It is my own experience that independent journalism within marginalized communities struggles to sustain itself meaningfully. Community organizing, however, can sustain itself only be recreating or participating in the very systems it seeks to dismantle. This project proposes a type of independent journalism for and by low-income individuals and communities of color. This journalism exists within the fight for justice, though it behaves like a separate entity. It seeks to create a more sustainable independent journalism for individuals and organizations in order to hold social movements account to their work and their values.

This project has several key components: research-oriented, education, and experiential. It is very important to remember that this is an idea still in its infancy, although I am fully committed to it. What excites me about this-as a journalist, educator, researcher, and community organizer-is the opportunity to create meaningful work and define my own space within the fight for racial equity and social justice. Over the last several years I have attempted to maneuver the world of journalism and community organizing without abandoning one or the other. I believe this project provides an avenue to more effectively maneuver the relationship between journalism and community organizing. I see in this project the space to create publishable research, embedded journalism-in-action, and various forms of education and training. I also know that this project can be so much more and I am excited to journey through it.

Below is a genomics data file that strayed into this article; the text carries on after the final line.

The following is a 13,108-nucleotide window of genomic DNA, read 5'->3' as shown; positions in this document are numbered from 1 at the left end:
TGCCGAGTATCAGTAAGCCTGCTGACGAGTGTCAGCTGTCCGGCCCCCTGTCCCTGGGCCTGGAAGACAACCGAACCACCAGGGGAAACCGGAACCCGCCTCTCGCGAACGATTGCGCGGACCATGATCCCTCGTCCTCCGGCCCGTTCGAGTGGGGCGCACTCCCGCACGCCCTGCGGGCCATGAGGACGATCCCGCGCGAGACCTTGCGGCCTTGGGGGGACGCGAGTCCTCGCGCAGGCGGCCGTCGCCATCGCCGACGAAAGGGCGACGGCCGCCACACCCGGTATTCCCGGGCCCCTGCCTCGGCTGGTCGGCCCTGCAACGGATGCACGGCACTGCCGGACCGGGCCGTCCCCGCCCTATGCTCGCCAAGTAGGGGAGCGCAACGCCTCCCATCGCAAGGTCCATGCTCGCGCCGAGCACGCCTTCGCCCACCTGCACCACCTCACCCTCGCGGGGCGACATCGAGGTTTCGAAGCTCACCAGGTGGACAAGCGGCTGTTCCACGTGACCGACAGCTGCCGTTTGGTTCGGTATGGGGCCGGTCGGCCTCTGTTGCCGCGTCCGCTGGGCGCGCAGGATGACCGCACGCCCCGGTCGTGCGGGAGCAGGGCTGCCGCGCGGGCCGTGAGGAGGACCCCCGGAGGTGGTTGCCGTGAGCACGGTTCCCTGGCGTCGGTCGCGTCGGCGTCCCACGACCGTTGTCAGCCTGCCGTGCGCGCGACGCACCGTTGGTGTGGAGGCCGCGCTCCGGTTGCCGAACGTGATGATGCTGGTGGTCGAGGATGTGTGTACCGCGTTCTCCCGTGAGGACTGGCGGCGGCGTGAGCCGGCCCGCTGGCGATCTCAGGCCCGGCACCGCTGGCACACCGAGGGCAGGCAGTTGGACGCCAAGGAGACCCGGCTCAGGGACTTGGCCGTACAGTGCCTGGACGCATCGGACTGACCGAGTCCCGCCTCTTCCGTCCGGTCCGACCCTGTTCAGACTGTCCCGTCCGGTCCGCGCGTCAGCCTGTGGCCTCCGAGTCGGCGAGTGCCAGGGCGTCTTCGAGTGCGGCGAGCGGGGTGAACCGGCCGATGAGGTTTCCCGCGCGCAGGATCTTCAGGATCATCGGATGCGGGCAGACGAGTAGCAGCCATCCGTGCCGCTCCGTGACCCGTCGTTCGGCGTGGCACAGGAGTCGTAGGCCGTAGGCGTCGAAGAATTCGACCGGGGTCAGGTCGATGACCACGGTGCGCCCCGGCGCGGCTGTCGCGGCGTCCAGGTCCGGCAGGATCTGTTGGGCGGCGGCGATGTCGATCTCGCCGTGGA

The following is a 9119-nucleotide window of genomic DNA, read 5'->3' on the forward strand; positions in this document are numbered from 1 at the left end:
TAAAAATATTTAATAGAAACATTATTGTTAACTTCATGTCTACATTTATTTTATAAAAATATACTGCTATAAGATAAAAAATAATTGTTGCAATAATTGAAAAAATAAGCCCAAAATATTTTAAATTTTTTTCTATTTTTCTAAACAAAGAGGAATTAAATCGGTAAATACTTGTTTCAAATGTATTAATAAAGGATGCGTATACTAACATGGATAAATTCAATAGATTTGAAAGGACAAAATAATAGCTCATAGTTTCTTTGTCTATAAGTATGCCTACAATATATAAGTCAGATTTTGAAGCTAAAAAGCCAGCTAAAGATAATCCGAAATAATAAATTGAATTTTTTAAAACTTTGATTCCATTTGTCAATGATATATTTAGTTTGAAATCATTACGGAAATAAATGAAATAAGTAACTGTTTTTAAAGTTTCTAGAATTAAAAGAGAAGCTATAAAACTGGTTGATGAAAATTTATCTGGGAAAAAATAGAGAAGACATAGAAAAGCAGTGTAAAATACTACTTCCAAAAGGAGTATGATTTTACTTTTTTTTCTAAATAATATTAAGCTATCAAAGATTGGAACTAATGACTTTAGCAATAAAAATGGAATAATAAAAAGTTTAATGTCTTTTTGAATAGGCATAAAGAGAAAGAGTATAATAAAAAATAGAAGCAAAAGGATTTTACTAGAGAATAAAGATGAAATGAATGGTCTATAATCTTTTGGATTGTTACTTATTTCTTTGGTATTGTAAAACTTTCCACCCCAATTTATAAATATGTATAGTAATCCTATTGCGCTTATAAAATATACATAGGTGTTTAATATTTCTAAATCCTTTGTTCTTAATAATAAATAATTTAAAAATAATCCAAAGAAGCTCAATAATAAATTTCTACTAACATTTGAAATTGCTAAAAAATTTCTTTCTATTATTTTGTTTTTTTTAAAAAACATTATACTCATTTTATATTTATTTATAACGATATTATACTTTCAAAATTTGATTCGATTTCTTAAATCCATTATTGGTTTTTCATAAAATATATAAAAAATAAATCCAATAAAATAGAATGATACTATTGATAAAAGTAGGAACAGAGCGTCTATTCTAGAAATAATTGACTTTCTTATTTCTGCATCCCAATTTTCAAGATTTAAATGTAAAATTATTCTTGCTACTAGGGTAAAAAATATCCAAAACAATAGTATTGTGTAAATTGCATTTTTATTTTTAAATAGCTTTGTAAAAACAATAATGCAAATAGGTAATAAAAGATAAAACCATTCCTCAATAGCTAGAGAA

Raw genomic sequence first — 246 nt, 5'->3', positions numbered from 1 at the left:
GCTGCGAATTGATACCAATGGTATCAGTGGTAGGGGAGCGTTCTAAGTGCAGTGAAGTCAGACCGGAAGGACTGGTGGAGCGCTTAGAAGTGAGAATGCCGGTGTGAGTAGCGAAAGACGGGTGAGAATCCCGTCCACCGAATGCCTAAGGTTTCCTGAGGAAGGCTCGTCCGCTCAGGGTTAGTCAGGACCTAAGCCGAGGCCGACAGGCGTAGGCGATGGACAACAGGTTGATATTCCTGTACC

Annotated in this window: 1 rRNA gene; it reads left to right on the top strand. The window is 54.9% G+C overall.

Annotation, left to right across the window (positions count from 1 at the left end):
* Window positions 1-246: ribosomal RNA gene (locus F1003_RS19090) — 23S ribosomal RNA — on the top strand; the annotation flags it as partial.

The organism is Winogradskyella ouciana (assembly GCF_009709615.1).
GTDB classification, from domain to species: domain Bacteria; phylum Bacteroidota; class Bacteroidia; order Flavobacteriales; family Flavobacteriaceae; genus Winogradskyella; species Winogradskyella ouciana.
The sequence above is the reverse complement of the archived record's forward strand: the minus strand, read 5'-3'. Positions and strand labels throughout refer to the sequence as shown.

The most important piece of this entire program is its experiential training program. As a young journalist who has worked in community-based media, I think that the single most important tool that this program can provide is a training program for young journalists out of these marginalized communities and social movements. I believe that voice is a key voice missing from other independent media or typically unorganized on social media. By training young potential community organizers, leaders, and activists, we can bring a new voice to the professional journalism on social movements and oppression. And those young embedded journalists will have a unique understanding of how they can use their voice without stripping themselves of a commitment to social justice, equity, or liberation.